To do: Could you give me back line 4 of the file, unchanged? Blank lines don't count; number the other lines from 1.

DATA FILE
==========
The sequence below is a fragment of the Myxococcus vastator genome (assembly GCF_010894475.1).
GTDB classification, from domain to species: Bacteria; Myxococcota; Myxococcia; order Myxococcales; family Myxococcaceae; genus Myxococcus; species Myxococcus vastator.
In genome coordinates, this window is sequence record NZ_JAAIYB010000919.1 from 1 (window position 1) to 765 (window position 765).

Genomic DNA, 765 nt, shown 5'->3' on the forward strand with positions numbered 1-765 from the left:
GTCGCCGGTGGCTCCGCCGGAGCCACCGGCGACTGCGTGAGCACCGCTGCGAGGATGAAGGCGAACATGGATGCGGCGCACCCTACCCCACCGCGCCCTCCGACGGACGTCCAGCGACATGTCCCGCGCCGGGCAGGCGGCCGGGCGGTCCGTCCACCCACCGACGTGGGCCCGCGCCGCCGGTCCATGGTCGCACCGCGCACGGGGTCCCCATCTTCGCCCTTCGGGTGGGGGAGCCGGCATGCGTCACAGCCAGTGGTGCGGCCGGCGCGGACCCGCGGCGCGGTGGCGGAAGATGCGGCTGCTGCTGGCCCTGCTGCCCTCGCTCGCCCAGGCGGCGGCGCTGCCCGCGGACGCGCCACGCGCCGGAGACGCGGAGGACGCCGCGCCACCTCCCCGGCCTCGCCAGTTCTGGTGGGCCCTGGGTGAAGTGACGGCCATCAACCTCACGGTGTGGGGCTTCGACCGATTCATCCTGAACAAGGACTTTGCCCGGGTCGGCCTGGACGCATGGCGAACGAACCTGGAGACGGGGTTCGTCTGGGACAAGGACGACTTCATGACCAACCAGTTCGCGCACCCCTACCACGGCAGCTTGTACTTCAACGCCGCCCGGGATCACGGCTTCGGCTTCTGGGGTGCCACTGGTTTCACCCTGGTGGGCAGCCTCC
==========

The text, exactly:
Genomic DNA, 765 nt, shown 5'->3' on the forward strand with positions numbered 1-765 from the left: